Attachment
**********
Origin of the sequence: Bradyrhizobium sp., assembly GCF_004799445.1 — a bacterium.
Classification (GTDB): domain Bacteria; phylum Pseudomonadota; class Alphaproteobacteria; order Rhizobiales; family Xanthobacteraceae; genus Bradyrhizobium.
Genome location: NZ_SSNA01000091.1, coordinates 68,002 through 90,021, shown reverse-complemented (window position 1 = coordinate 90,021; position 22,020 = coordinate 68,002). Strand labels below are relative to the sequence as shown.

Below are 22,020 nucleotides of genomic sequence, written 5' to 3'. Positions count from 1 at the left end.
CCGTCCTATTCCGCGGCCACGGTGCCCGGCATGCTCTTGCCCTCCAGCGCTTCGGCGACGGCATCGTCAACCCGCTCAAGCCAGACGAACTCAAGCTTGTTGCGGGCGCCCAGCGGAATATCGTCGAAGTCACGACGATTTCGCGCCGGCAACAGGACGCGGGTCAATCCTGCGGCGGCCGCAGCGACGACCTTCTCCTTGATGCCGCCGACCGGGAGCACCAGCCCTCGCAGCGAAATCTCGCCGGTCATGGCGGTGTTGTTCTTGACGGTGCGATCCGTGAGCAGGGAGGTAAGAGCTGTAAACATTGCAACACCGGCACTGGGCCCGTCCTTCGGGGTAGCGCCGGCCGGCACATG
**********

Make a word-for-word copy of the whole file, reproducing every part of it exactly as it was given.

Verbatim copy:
Origin of the sequence: Bradyrhizobium sp., assembly GCF_004799445.1 — a bacterium.
Classification (GTDB): domain Bacteria; phylum Pseudomonadota; class Alphaproteobacteria; order Rhizobiales; family Xanthobacteraceae; genus Bradyrhizobium.
Genome location: NZ_SSNA01000091.1, coordinates 68,002 through 90,021, shown reverse-complemented (window position 1 = coordinate 90,021; position 22,020 = coordinate 68,002). Strand labels below are relative to the sequence as shown.

Below are 22,020 nucleotides of genomic sequence, written 5' to 3'. Positions count from 1 at the left end.
CCGTCCTATTCCGCGGCCACGGTGCCCGGCATGCTCTTGCCCTCCAGCGCTTCGGCGACGGCATCGTCAACCCGCTCAAGCCAGACGAACTCAAGCTTGTTGCGGGCGCCCAGCGGAATATCGTCGAAGTCACGACGATTTCGCGCCGGCAACAGGACGCGGGTCAATCCTGCGGCGGCCGCAGCGACGACCTTCTCCTTGATGCCGCCGACCGGGAGCACCAGCCCTCGCAGCGAAATCTCGCCGGTCATGGCGGTGTTGTTCTTGACGGTGCGATCCGTGAGCAGGGAGGTAAGAGCTGTAAACATTGCAACACCGGCACTGGGCCCGTCCTTCGGGGTAGCGCCGGCCGGCACATG